How much difference does the tread really make?

Here are the braking distances at three different tread depths:

  • At 8mm tread depth, a car stops in 25.9 metres
  • At 3mm tread depth, a car stops in 31.7 metres
  • At 2mm tread depth, a car stops in 39.5 metres

Rotate your tyres

Whatever your driving style, your tyres will wear differently according to their position on the vehicle. Front tyres wear faster on the leading edge when cornering, while rear tyres will wear more evenly.

Protect your quality tyres with good rotation, rotating between axles and corners every 5,000 to 7,000 kilometres, and your tyres will last longer.

Ensure your wheels are aligned

If your tyre tread is unevenly worn, your steering is pulling, your car is vibrating, or your steering wheel is crooked when you are driving, it is time to get your wheels aligned. Properly aligned tyres are essential to achieve better fuel consumption and maintain good handling.

Ensure your tyres are balanced

Like properly aligned wheels, properly balanced tyres will ensure your drive is straight and true. Poorly balanced tyres wear faster and decrease the handling ability while driving. If your steering wheel vibrates while you are driving, it is likely that your tyres have become misbalanced.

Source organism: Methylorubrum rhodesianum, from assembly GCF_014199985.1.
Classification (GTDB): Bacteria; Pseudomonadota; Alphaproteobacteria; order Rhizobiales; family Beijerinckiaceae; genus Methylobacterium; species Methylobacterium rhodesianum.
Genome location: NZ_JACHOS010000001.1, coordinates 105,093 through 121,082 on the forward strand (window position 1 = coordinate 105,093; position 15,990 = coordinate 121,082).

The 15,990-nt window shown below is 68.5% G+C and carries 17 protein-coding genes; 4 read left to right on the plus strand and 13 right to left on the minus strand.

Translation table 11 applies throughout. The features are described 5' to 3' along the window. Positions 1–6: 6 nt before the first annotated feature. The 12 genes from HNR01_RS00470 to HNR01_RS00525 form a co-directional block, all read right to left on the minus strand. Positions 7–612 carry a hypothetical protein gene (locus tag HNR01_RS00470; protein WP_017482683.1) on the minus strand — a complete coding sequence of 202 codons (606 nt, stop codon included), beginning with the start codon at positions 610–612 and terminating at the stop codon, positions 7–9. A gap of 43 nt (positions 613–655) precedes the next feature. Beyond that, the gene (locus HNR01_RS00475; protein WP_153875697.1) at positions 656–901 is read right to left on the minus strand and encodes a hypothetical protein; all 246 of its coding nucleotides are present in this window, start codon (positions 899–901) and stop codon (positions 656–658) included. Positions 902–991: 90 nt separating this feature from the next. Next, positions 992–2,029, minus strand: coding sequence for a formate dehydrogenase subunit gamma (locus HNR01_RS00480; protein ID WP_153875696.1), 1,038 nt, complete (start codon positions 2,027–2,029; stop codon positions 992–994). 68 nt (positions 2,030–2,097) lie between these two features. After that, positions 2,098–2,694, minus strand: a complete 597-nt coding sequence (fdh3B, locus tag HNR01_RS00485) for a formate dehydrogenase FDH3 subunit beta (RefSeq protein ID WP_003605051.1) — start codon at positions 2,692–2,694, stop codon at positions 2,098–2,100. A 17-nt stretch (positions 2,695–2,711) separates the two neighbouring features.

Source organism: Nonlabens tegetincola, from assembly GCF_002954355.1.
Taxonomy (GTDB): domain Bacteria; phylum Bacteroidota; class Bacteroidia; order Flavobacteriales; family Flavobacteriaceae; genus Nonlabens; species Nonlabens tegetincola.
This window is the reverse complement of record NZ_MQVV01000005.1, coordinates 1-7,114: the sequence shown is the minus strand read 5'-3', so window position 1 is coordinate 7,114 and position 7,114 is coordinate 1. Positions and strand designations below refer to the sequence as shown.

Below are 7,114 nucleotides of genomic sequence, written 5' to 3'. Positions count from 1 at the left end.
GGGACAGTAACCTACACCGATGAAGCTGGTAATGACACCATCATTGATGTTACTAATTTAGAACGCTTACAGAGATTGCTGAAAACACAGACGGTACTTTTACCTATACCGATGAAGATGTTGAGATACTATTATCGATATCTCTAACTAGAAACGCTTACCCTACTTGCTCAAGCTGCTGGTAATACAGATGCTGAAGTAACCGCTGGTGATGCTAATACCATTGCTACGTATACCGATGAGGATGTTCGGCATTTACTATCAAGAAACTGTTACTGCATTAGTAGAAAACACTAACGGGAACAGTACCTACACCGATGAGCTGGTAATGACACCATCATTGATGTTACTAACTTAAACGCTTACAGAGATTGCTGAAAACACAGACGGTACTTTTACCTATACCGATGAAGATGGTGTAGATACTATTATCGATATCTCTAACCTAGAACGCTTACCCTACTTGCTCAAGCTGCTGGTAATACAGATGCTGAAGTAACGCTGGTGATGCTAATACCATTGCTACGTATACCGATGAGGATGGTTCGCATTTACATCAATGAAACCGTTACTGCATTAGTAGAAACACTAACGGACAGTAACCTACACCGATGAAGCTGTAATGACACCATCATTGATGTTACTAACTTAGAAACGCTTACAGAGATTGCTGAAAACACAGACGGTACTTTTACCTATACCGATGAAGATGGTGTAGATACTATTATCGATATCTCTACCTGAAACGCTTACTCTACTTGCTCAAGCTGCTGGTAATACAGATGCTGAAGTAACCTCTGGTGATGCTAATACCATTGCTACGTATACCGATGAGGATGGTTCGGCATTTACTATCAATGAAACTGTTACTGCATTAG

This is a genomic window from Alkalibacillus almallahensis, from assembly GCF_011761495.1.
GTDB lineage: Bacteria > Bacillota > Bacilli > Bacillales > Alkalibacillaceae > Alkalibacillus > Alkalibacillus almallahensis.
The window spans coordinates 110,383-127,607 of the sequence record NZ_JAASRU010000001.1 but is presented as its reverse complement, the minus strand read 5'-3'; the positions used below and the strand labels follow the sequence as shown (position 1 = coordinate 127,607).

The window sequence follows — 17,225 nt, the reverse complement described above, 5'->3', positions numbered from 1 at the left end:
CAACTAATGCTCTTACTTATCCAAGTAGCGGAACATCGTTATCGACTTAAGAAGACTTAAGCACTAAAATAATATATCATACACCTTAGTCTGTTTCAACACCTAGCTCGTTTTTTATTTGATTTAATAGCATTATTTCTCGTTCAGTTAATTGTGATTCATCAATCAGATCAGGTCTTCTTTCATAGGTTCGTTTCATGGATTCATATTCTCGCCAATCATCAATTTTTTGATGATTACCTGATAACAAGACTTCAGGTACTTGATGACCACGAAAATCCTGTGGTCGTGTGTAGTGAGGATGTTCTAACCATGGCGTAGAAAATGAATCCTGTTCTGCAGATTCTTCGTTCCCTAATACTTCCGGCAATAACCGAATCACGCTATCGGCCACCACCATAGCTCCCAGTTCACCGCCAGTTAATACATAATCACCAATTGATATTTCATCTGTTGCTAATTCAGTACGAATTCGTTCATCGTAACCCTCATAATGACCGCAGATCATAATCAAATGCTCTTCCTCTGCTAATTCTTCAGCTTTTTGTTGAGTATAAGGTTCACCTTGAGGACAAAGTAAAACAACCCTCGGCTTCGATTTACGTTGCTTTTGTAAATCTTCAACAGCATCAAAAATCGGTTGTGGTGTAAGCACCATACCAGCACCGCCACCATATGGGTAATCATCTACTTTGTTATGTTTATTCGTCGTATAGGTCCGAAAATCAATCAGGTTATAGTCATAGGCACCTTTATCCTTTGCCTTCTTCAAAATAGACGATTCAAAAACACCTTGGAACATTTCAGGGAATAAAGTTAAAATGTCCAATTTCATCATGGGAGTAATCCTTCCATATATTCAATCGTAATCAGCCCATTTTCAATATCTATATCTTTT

Ensure your tyres are correctly inflated

Driving on incorrectly inflated tyres is asking for trouble. Underinflated tyres will cause wear on both inner and outer shoulders, while overinflated tyres will cause wear along the centre of the tyre (see our article “What does this tyre wear and tear mean?” for more information).

Checking your tyre pressure once each month should be enough to prevent damage from improperly inflated tyres, though a weekly check is best. You’ll find the proper inflation measures to use on the tyre placard on the inside of the door jamb.

When will you need a tyre specialist?

It’s easy to do a weekly tyre check yourself. Check the treads, look for uneven wear (and cuts, grazes and lumps on the tyre sidewall), and check the tyre pressure. If you notice any signs of poorly aligned wheels or improperly balanced tyres, or that the wear is uneven, then you should take your vehicle to a tyre specialist.

To get the best from your tyres and make sure that you are safe on the road, never take a risk with tyres. It is better to be safe than sorry. If you notice anything out of the ordinary with your tyres and you are in the Brisbane area, contact Darra Tyres.

Keeping your family and fleet safe on the road,